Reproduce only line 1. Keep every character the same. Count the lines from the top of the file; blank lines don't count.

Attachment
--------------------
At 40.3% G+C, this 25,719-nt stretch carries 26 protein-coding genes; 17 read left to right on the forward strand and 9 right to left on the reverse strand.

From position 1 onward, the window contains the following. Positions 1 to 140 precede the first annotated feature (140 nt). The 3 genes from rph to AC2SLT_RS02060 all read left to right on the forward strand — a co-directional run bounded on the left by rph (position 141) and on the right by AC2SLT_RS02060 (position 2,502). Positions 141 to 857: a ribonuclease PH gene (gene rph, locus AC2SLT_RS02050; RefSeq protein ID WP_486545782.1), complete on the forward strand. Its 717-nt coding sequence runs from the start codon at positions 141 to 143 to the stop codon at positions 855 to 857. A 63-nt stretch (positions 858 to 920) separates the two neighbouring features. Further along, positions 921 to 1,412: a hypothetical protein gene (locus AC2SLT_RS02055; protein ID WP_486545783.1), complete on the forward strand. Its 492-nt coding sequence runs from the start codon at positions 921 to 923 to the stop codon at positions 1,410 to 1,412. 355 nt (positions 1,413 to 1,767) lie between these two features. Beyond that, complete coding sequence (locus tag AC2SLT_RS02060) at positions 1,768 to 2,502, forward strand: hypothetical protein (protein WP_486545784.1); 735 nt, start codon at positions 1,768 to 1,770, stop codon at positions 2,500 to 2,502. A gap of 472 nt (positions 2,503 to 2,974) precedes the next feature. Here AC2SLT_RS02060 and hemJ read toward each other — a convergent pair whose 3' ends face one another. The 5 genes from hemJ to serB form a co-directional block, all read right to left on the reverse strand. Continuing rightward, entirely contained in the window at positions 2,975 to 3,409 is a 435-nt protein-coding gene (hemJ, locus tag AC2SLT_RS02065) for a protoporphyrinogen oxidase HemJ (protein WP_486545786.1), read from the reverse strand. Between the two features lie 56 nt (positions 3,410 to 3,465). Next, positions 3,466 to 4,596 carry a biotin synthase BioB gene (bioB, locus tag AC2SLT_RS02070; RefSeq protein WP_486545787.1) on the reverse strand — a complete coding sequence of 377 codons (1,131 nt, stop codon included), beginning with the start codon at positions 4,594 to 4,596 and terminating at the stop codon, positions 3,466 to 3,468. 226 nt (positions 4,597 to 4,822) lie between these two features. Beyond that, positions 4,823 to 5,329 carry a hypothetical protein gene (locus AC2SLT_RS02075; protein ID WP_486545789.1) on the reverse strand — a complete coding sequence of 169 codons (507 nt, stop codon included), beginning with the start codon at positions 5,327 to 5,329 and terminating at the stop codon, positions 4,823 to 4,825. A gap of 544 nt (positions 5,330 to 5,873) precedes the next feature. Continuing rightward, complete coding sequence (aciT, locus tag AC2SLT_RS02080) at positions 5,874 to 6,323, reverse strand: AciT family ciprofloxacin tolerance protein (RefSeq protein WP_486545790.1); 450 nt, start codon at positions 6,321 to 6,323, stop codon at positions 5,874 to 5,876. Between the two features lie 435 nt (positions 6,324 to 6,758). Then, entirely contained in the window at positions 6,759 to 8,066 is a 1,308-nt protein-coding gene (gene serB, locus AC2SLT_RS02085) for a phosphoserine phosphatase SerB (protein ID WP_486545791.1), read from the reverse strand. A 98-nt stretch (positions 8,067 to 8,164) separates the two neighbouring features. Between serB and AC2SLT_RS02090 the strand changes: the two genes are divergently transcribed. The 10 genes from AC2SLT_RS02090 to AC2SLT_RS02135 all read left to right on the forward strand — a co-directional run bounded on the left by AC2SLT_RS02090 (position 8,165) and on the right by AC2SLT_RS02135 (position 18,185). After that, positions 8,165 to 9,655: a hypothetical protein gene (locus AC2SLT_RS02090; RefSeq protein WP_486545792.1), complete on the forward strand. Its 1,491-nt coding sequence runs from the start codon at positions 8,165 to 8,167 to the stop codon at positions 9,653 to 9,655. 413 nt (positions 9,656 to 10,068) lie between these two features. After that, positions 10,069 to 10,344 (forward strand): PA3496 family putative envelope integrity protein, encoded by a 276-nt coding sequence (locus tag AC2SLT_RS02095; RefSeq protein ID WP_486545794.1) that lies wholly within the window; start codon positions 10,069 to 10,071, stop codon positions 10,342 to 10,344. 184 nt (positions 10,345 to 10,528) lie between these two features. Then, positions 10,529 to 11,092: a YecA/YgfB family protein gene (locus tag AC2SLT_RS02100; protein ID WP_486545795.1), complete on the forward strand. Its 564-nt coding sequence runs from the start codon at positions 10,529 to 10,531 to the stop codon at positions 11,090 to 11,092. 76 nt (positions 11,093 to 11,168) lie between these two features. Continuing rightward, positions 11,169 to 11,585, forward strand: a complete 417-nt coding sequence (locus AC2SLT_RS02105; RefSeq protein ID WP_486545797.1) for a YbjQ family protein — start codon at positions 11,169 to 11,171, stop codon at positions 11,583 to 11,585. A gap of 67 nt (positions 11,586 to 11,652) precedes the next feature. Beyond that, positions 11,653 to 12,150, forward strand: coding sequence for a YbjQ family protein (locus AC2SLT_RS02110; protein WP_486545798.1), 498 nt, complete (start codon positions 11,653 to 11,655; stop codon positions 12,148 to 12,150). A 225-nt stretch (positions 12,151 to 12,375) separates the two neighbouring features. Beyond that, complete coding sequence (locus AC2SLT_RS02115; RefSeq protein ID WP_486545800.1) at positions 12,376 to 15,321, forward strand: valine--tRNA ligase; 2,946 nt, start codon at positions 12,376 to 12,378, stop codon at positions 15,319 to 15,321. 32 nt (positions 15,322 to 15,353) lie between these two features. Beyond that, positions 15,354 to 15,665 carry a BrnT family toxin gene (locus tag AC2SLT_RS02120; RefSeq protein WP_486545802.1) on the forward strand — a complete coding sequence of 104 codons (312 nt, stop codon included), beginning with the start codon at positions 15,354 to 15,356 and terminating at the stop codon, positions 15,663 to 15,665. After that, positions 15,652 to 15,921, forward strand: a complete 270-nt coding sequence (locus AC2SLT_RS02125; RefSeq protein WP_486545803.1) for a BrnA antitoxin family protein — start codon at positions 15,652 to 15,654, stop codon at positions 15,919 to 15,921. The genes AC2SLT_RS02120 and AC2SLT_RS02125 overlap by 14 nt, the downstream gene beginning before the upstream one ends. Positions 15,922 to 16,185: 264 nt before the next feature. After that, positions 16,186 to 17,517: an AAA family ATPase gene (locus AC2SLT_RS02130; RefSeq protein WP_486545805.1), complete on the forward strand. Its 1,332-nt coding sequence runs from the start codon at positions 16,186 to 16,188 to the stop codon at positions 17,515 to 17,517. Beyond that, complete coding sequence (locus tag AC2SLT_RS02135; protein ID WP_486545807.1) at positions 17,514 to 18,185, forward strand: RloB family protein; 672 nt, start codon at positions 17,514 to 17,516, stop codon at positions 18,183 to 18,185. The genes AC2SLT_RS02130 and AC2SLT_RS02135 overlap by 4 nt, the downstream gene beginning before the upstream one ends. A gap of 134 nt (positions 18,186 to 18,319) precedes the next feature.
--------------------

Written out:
At 40.3% G+C, this 25,719-nt stretch carries 26 protein-coding genes; 17 read left to right on the forward strand and 9 right to left on the reverse strand.